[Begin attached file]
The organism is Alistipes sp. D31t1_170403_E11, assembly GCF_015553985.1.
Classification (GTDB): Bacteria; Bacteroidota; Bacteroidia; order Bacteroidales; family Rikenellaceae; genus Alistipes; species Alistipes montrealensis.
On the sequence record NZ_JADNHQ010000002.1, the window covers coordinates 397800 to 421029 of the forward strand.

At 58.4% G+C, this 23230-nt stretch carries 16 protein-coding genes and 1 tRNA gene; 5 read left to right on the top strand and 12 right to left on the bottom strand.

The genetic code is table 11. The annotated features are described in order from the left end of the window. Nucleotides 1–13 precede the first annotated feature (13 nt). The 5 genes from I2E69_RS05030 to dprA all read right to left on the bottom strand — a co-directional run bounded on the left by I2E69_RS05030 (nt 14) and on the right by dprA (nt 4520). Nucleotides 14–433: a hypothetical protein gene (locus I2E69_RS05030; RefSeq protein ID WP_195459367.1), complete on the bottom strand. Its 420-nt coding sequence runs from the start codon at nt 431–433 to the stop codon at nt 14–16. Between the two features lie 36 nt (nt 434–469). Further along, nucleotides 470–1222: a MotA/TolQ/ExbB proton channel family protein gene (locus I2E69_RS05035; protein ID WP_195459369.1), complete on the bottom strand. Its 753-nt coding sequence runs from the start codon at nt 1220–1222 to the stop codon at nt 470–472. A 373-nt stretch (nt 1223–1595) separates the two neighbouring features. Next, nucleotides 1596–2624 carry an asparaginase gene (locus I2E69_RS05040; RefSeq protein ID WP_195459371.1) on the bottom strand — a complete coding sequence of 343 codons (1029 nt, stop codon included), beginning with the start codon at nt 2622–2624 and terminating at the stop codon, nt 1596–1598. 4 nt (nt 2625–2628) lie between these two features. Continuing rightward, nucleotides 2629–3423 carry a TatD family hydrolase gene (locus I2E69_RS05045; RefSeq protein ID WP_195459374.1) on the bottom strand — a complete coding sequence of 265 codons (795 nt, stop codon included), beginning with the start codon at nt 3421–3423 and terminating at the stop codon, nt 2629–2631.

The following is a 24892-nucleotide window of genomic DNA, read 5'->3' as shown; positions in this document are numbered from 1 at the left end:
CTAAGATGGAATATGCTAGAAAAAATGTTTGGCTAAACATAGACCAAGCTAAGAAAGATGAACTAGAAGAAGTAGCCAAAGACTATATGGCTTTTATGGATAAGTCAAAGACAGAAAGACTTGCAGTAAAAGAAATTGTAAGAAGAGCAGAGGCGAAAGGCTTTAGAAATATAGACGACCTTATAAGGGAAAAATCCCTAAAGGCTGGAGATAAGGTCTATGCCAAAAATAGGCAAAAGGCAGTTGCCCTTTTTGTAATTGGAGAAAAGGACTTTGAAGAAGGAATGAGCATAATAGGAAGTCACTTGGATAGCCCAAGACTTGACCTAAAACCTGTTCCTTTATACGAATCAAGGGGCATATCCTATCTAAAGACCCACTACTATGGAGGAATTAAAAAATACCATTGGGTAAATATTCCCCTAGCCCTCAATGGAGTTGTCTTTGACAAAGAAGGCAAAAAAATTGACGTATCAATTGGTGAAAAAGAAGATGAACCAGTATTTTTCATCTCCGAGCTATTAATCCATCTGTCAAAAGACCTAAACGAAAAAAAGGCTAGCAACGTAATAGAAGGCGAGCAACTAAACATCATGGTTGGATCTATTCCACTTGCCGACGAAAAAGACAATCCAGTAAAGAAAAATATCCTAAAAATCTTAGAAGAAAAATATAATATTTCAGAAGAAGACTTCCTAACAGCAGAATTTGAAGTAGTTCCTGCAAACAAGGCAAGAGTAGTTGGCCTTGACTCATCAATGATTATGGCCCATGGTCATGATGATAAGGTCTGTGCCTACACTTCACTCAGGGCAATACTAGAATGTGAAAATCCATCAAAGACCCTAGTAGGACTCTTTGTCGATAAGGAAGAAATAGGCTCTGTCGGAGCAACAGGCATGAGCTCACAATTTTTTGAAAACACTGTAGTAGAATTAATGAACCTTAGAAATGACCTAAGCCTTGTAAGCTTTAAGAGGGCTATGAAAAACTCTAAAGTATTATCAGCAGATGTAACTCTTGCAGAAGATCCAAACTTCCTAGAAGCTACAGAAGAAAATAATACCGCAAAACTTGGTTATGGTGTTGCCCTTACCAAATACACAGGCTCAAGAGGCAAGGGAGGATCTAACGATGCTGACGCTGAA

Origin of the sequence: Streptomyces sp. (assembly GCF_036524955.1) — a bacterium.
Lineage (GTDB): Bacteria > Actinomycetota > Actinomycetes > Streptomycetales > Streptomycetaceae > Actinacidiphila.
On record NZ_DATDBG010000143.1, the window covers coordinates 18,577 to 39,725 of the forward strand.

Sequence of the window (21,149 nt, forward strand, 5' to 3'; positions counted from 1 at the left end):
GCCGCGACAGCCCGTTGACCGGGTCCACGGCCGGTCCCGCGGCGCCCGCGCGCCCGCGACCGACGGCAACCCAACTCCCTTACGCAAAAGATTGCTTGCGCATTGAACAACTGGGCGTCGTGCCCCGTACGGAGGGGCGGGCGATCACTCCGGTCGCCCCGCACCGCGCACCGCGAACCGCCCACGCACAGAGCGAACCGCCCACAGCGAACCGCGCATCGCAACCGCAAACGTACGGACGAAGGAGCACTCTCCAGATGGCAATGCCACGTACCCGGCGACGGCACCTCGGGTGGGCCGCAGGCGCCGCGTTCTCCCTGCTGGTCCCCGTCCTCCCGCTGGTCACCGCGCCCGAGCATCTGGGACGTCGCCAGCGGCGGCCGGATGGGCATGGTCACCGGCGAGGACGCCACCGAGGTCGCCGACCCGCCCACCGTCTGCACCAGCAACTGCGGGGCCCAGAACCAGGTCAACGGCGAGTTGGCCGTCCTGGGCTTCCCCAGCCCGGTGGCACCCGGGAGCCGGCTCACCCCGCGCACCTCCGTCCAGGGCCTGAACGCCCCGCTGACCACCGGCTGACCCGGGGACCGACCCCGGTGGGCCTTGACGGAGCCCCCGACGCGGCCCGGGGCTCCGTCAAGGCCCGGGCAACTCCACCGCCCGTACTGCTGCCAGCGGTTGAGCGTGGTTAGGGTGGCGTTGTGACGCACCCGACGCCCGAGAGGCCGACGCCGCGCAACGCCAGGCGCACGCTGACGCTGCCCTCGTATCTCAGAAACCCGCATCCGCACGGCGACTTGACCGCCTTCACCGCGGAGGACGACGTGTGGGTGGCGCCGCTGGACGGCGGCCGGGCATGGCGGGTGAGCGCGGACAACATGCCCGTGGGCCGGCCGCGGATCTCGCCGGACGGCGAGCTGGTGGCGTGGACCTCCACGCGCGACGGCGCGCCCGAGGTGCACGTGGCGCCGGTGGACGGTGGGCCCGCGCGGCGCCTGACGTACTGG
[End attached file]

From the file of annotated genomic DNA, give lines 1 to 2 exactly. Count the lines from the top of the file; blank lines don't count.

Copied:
The organism is Alistipes sp. D31t1_170403_E11, assembly GCF_015553985.1.
Classification (GTDB): Bacteria; Bacteroidota; Bacteroidia; order Bacteroidales; family Rikenellaceae; genus Alistipes; species Alistipes montrealensis.